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April 1959

Use of Synthetic Cloth in Management of Disrupted Abdominal Wounds

Author Affiliations

Chapel Hill, N. C.
From the Department of Surgery, University of North Carolina School of Medicine, and the North Carolina Memorial Hospital, University of North Carolina.

AMA Arch Surg. 1959;78(4):593-596. doi:10.1001/archsurg.1959.04320040087021

The problem of wound dehiscence with evisceration is probably not as frequent as in former years, but still constitutes a very serious threat to the recovery of any patient in whom it occurs. The decreased incidence of this complication may be attributed to the better understanding of the physiology of wound repair, in conjunction with the employment of muscle-splitting incisions, better techniques of wound closure, and general improvement in preoperative and postoperative care. An estimate of the over-all incidence of abdominal Wound disruption and of the associated mortality may be gleaned from past reviews of the subject,1,2,4,6,8,10-14 which cite an incidence of wound dehiscence of 1% to 2%, with an average mortality rate of 20% to 53%.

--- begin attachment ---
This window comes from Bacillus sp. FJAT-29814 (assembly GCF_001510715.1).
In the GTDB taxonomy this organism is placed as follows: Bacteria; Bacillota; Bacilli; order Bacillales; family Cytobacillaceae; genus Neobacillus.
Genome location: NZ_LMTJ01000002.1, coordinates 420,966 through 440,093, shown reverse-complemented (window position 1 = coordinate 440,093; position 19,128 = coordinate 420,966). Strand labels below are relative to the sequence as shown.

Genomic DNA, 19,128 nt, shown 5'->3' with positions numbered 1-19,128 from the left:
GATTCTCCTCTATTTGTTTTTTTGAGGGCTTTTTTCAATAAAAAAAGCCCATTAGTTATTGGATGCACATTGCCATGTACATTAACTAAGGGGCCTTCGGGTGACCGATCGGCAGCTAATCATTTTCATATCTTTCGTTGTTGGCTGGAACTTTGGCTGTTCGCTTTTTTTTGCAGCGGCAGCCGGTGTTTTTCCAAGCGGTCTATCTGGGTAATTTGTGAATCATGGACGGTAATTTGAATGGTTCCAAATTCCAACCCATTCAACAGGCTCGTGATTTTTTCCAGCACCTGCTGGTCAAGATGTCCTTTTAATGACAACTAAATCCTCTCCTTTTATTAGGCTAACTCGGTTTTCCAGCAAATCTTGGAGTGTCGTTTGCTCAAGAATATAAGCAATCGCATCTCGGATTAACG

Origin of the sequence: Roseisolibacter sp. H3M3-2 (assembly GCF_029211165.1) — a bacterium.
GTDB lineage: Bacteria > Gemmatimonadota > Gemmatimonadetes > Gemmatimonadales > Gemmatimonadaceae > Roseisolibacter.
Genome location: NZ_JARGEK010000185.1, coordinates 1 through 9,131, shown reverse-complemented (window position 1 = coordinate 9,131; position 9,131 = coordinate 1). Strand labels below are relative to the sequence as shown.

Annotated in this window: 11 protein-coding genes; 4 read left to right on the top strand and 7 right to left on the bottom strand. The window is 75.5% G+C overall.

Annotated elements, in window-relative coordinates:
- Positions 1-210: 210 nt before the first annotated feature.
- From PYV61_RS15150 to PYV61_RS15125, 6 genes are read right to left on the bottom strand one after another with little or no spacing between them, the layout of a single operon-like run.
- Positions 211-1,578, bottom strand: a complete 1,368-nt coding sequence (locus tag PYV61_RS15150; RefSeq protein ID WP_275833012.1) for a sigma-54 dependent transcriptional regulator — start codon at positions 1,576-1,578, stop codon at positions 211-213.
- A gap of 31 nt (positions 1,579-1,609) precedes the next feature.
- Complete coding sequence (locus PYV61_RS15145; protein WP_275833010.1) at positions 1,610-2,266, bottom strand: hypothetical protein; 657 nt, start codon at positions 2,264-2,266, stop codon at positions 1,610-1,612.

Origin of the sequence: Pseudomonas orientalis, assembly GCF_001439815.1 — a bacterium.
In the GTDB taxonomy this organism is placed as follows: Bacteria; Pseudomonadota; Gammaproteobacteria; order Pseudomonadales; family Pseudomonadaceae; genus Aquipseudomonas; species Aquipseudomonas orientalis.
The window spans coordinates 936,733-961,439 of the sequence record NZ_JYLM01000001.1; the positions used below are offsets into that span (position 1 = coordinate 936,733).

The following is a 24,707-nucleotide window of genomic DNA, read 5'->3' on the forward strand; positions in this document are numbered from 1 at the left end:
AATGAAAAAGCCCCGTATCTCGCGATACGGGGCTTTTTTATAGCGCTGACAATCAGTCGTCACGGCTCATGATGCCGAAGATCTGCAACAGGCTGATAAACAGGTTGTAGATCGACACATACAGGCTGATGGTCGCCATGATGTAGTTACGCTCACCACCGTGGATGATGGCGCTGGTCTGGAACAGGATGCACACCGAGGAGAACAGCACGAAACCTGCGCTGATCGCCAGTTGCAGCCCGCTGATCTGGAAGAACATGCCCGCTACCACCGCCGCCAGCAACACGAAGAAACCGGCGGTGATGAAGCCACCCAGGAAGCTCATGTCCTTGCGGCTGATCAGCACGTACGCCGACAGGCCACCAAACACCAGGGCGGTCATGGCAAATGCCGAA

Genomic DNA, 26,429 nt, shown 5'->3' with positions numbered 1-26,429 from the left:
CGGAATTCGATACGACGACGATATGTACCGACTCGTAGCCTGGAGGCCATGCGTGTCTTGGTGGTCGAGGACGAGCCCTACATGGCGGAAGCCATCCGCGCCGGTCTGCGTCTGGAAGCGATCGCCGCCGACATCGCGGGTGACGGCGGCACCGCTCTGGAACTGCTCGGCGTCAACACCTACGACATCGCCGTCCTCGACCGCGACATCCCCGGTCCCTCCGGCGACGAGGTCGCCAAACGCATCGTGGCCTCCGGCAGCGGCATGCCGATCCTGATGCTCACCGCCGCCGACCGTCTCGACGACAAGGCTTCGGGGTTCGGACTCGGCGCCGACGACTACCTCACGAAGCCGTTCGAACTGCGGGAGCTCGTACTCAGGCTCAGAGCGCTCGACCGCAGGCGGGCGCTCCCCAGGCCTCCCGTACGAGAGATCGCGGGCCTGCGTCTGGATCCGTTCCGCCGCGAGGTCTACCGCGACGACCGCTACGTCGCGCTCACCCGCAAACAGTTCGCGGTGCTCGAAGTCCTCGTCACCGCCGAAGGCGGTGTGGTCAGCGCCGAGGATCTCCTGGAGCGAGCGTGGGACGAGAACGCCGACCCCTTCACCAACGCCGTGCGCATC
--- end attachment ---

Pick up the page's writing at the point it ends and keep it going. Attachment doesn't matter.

Management of the disrupted abdominal wound has consisted primarily of immediate resuture, which has definite superiority over the use of a tampon. The incidence of wound infection and peritonitis in such wounds